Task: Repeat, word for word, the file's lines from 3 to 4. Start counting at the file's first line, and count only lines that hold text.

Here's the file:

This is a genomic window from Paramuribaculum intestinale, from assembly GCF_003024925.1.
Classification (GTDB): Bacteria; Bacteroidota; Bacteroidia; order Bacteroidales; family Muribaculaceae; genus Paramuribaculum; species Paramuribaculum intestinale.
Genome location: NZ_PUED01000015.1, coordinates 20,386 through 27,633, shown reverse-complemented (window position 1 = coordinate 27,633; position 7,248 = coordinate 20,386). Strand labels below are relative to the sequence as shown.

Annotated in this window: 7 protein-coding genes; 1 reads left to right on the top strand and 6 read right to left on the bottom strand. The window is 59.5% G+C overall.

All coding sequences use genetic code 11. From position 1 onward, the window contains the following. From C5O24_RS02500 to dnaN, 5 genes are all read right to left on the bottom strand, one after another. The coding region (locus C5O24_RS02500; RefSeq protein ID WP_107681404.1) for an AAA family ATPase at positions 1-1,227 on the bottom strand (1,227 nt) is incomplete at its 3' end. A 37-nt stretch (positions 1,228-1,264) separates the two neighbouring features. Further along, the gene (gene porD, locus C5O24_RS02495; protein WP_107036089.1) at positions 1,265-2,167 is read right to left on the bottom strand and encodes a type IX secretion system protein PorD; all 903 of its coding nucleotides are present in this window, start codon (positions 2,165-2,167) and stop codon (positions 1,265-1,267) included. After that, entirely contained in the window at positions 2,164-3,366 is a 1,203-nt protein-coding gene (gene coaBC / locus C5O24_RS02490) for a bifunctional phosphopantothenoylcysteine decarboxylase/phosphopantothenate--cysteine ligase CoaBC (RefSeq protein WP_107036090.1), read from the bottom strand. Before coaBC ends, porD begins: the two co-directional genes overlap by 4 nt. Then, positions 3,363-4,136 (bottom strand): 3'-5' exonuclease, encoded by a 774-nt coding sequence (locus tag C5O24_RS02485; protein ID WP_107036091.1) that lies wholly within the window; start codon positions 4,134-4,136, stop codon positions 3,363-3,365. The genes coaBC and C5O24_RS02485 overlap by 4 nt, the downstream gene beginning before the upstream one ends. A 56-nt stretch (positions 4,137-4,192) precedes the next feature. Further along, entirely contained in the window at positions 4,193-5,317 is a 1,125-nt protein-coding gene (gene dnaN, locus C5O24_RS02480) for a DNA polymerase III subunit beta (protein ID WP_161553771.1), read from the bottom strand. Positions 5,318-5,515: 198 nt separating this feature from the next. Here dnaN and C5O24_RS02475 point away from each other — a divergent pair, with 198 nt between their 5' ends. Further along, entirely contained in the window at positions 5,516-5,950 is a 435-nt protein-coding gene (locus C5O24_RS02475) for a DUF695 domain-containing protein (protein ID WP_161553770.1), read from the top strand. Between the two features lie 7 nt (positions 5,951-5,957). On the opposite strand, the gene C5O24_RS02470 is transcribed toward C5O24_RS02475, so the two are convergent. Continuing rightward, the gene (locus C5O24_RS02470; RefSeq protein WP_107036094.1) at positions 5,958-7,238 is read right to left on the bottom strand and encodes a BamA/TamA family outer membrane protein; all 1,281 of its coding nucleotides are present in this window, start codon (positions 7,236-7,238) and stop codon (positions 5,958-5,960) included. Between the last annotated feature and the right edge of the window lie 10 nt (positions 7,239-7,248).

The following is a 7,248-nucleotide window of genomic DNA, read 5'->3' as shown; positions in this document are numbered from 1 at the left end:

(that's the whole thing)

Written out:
Genome location: NZ_PUED01000015.1, coordinates 20,386 through 27,633, shown reverse-complemented (window position 1 = coordinate 27,633; position 7,248 = coordinate 20,386). Strand labels below are relative to the sequence as shown.

Annotated in this window: 7 protein-coding genes; 1 reads left to right on the top strand and 6 read right to left on the bottom strand. The window is 59.5% G+C overall.